A new apartment complex planned for the intersection of East Hastings and Gore streets is attracting negative attention from housing advocates despite the project including a major component of social housing.
The 12-storey building proposed for 288 East Hastings heads to the development-permit board for final approval on Monday (January 25).
In addition to 68 units renting at the market rate, the proposal includes 34 units to rent at the welfare rate of $375 a month plus another 70 units nonmarket rental. Nevertheless, the Carnegie Community Action Project (CCAP) has planned a demonstration to take place at City Hall to coincide with the permit-board meeting.
“We want 100% social housing at welfare rate with shops for the low-income and Chinese community!” reads a CCAP poster that’s been distributed online and throughout the neighbourhood.
King-mong Chan is community organizer with CCAP’s Chinatown Concern Group. In a telephone interview, he maintained that what is needed to secure housing for low-income people in Chinatown and the Downtown Eastside is nothing less than 100 percent of any new building renting at the welfare rate of $375 a month.
“Chinese seniors have had a cultural, linguistic environment for them,” he said. “Chinatown has been that place. But it is a place that is changing.”
Chan claimed that the development has already displaced seven independent businesses he described as serving the Chinese community and low-income customers. While the proposal includes 6,000 square feet of space for commercial retailers, Chan suggested that whatever businesses move into the new space will likely be paying higher rent and therefore catering to clientele with higher incomes.
“In Chinatown, we are seeing a lot of displacement of retail,” he said.
The application was filed by Endall Elliot Associates. The developer behind the proposal is Wall Financial Corp. In a telephone interview, the company’s president, Bruno Wall, said it’s tough to understand what there is to protest.
He noted that the site’s former owner was leasing to those commercial tenants under a demolition clause for several years.
“We are hopeful that we can put some retail back in that continues to service the needs of the community,” Wall told the Straight. “That was basically food-oriented retail, with the herb store, the bakery, and the butcher. So, hopefully, if something like that can be viable, then we would certainly look at that again.”
He emphasized that the development will bring 104 units of below-market housing to the area.
“There is no displacement with this project,” Wall said. “There is no housing on the site now. There is single-storey retail. And so we are creating brand-new housing, both nonmarket and market rental, where none exists today.”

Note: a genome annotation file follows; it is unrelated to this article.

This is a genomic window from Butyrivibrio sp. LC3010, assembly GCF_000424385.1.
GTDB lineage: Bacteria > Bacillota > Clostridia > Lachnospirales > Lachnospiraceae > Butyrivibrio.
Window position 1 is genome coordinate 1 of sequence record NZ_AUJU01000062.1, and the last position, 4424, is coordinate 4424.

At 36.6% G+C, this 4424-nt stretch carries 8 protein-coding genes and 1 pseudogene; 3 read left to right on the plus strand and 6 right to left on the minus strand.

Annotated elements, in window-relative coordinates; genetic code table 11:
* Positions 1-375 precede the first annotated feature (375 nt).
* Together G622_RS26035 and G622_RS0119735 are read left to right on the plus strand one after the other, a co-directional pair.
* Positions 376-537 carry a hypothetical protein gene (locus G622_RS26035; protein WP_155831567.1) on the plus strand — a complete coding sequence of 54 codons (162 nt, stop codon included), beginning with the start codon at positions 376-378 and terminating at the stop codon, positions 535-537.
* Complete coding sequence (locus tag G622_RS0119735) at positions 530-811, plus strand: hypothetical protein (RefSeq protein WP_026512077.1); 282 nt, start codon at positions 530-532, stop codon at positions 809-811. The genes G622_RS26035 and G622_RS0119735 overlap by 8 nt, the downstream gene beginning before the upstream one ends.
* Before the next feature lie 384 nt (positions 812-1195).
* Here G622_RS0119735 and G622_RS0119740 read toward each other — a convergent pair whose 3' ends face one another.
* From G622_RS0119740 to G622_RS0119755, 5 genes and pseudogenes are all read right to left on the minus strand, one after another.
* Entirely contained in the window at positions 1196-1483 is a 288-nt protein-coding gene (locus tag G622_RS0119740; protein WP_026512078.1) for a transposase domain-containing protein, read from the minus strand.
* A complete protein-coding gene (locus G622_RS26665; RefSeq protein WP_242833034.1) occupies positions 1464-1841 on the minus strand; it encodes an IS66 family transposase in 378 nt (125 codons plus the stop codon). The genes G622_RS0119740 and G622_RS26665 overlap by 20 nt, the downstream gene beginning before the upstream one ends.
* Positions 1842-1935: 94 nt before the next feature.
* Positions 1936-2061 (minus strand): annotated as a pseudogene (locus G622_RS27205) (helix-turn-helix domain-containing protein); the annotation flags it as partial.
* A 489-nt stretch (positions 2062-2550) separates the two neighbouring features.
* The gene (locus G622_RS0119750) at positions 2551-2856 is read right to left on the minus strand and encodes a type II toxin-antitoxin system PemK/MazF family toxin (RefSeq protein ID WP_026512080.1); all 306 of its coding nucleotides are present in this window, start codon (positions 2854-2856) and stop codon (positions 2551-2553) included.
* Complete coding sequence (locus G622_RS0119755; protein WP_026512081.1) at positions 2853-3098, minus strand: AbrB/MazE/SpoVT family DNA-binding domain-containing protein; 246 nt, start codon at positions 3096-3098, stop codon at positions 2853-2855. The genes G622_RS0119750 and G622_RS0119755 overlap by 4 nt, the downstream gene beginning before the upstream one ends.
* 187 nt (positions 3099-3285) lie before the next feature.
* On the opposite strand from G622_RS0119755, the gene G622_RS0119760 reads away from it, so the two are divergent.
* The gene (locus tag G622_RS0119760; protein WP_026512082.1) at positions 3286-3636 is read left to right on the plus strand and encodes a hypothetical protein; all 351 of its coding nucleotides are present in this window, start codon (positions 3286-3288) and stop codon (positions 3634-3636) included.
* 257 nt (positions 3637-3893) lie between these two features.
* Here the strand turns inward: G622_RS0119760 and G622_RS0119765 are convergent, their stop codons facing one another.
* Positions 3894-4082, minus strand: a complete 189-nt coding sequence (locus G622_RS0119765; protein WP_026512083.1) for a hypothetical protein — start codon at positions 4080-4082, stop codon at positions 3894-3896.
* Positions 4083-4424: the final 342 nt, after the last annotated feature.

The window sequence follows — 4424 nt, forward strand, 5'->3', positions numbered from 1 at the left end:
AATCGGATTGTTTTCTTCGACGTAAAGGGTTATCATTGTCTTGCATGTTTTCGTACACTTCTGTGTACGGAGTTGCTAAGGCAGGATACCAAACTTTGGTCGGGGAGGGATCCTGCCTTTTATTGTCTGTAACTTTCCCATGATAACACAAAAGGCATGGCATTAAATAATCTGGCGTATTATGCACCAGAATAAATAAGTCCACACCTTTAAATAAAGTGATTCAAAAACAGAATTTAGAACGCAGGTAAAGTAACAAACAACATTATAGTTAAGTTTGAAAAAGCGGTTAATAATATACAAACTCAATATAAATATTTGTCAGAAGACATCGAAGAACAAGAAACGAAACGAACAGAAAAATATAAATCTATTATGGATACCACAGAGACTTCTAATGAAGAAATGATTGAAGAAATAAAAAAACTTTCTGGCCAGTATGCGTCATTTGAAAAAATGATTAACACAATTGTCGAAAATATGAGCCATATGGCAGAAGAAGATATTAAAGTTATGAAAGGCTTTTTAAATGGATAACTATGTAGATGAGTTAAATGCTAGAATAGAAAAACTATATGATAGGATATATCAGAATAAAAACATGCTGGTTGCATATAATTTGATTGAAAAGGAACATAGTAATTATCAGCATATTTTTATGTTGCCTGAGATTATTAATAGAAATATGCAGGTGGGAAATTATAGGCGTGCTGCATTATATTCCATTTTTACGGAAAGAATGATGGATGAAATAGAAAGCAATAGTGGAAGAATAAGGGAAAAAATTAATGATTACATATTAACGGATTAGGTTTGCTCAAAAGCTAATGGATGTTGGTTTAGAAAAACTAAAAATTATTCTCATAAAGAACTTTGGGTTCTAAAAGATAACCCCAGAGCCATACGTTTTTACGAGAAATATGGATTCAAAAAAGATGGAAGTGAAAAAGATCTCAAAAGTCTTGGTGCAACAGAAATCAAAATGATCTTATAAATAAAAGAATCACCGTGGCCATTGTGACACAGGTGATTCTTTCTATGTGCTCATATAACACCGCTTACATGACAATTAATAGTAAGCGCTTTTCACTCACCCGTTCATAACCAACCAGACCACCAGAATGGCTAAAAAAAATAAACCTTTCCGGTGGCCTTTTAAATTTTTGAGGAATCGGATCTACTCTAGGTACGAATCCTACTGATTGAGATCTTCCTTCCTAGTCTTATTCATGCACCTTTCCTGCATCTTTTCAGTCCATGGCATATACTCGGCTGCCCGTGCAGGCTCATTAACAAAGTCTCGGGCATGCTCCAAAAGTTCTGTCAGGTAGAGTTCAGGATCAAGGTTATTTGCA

He explained that 288 East Hastings falls within the Oppenheimer District, which has specific requirements for social housing that don’t exist anywhere else in the city.
As outlined in the project report prepared for the development-permit committee, those requirements state that 60 percent of the project (for 288 East Hastings, 104 units comprising no less than 40 percent of floor space) must fall into the category of social housing. Of that 60 percent of units, one third (35 units) should rent at the welfare rate of $375 a month, one third at a rate not exceeding the area’s housing-income limit ($912 for a bachelor suite in Oppenheimer), and one third in line with “affordable market rents”, which, for East Hastings, stand at a maximum of $846 per month.
For 288 East Hastings, the 104 units renting below the market rate are described as “micro dwellings” and will average 255 square feet in size. Of the 68 market rental units, there will be 22 studio apartments of 360 to 450 square feet, 24 one-bedroom units averaging 550 square feet, and 22 two-bedroom units of 700 to 840 square feet.
In a telephone interview, Kevin McNaney, an assistant director of planning with the City of Vancouver, said that if all goes well on Monday, 288 East Hasting will be the first tower approved for construction that fulfills that criteria for social housing required by the Downtown Eastside Local Area Development Plan.
“There was definite concern on the part of low-income people in the Downtown Eastside that the DEOD [Downtown Eastside Oppenheimer District] has low-income housing,” he said. “And we determined that’s the appropriate mix, given the population of the area.”
McNaney emphasized that it’s that mix that makes social-housing projects viable.